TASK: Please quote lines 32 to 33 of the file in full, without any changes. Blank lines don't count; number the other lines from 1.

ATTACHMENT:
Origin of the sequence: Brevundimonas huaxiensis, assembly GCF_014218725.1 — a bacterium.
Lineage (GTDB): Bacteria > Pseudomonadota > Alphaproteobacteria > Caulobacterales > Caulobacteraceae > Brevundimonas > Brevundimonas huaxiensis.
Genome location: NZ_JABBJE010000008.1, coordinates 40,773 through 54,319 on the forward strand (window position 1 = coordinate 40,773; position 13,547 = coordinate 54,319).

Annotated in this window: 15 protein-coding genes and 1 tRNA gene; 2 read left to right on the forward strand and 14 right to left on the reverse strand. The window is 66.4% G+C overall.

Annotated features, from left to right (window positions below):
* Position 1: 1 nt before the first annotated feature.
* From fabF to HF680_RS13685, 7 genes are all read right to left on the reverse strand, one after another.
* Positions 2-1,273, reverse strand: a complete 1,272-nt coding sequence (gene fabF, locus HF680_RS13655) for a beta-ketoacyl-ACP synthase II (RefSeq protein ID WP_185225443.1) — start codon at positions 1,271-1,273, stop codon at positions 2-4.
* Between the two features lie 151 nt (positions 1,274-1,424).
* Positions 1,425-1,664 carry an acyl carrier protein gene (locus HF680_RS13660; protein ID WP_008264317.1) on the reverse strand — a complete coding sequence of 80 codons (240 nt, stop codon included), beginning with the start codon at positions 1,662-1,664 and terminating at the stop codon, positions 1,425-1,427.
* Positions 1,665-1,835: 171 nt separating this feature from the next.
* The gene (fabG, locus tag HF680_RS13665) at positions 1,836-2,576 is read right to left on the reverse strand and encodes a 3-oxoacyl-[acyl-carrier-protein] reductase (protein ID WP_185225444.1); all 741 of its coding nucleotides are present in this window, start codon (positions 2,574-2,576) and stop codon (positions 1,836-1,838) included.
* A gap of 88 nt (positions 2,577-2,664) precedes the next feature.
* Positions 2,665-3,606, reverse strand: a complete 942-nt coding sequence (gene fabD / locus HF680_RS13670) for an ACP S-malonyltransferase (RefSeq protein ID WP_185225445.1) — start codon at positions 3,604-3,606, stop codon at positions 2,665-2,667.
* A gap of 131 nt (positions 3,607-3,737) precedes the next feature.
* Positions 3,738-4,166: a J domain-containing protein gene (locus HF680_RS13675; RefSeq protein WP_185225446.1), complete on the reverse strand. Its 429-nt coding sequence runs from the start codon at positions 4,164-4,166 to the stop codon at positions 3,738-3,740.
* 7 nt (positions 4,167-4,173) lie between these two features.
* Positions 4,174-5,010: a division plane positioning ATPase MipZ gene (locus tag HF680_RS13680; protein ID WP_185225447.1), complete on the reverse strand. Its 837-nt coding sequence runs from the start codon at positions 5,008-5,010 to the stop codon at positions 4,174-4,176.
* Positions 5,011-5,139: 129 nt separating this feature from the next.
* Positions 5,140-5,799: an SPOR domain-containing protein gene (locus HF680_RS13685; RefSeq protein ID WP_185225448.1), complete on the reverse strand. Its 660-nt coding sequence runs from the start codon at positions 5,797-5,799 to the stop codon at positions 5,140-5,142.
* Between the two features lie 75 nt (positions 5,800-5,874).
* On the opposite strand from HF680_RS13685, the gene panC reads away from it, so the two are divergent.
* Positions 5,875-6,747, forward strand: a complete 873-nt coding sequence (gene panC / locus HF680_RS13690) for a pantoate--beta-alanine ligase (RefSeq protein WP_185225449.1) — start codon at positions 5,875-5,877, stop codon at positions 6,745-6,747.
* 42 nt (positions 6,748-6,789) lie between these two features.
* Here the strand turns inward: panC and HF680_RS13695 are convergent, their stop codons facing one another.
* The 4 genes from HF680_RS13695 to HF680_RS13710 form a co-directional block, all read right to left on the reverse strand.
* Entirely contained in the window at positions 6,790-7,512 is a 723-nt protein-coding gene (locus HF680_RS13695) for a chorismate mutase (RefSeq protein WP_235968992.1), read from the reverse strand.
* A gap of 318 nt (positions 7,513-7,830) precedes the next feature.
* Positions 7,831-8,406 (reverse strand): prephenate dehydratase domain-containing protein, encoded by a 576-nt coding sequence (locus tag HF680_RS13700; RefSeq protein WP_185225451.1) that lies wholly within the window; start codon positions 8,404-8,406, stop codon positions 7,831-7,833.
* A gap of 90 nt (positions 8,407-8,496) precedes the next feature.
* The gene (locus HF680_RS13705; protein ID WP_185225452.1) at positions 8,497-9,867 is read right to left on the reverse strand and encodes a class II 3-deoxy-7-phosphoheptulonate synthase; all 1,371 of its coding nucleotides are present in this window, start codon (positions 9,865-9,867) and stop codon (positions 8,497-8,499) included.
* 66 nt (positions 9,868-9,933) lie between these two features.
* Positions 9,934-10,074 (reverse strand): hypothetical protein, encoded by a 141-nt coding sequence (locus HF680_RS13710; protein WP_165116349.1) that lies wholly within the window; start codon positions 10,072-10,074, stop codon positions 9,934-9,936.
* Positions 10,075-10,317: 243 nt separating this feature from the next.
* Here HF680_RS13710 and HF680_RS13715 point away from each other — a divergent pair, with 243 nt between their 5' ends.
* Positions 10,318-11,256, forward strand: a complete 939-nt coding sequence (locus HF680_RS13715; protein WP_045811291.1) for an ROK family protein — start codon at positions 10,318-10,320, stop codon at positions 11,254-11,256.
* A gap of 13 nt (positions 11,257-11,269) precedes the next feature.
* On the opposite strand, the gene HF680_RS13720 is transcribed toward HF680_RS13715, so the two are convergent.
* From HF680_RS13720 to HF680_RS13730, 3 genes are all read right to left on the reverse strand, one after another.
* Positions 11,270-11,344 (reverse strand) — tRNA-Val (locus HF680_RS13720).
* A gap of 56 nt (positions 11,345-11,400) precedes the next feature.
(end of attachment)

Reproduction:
* 66 nt (positions 9,868-9,933) lie between these two features.
* Positions 9,934-10,074 (reverse strand): hypothetical protein, encoded by a 141-nt coding sequence (locus HF680_RS13710; protein WP_165116349.1) that lies wholly within the window; start codon positions 10,072-10,074, stop codon positions 9,934-9,936.